Rapson Hall Analysis

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Rapson Hall: Sampling and Blending the Past
In the first century BC the architect Vitruvius wrote that architecture is made up of three separate elements: Utilitas, Firmitas, and Venustas.5 In ABC of Architecture, James O’Gorman focuses on Utilitas, or the functional aspects of a building, to analyze types of architecture. He does this through examining plan, beginning with a belief that plan is “the developed diagram of function”4 and that the way the building is to be used is created as the plan is laid out. Because of this, analyzing the arrangement of its plan should allow a person to understand the way it was designed. A central generalization O’Gorman makes is that plans are either drawn in an additive way or in a divisive way. He defines
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To decide whether or not the whole of Rapson Hall fits into O’Gorman’s generalizations for plan, and to determine if its organization successfully integrates both halves into one cohesive structure, Rapson Hall will first be analyzed as two separate …show more content…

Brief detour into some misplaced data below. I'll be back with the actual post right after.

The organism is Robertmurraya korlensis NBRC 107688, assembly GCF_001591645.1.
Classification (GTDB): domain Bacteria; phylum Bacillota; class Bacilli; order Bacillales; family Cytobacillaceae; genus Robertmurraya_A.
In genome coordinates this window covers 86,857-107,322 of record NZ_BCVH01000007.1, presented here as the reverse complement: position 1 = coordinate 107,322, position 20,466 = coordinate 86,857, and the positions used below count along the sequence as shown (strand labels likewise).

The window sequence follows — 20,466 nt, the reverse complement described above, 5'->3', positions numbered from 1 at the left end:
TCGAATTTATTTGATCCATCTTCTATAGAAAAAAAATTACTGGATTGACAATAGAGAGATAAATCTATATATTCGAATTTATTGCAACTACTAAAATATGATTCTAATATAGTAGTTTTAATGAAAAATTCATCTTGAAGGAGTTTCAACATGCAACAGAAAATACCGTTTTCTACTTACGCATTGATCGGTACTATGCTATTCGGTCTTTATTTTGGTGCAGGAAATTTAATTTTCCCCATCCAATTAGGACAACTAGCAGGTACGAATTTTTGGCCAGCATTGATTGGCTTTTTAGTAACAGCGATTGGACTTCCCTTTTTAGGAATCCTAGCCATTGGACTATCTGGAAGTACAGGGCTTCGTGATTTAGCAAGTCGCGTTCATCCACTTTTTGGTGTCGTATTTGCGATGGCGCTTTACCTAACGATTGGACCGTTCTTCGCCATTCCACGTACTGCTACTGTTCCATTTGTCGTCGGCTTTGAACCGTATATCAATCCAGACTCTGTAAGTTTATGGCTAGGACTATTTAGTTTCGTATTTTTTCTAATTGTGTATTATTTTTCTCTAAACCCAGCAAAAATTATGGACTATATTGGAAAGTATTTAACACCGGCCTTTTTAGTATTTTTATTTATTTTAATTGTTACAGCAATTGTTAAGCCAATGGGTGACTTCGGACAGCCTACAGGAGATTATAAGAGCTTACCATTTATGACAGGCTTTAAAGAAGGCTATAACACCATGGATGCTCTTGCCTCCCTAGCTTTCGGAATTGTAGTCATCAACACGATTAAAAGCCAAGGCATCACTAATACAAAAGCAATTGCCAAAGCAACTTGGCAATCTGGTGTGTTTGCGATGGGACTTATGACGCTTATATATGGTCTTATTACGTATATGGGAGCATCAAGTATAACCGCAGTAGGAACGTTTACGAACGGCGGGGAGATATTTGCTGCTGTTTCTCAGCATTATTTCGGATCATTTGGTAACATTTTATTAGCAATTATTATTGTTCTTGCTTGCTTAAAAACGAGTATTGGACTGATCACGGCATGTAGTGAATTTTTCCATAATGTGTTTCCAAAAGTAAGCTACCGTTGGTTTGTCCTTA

The border and the constructions inside it are not symmetrical; the four arms of the cruciform are skewed and stretched. This indicates that the outline of the addition is responding to inner and outer forces. For example, the northernmost spar is widened and its end bows outwards to form the large lecture hall and library within. However, this does not simply mean that this section of the building fits O’Gorman’s generalizations for additive buildings. The other three arms show the divisive method where office spaces are divided. Furthermore, in ABC of Architecture, O’Gorman uses the additive plan of the Richards Medical Research Laboratories as an example of additive architecture.4 In this plan each of the rooms is placed sequentially and the outer borders of the building are drawn around them. Viewing a plan view of the Richards Labs and Rapson hall side by side it is clear that Rapson does not follow this same model of

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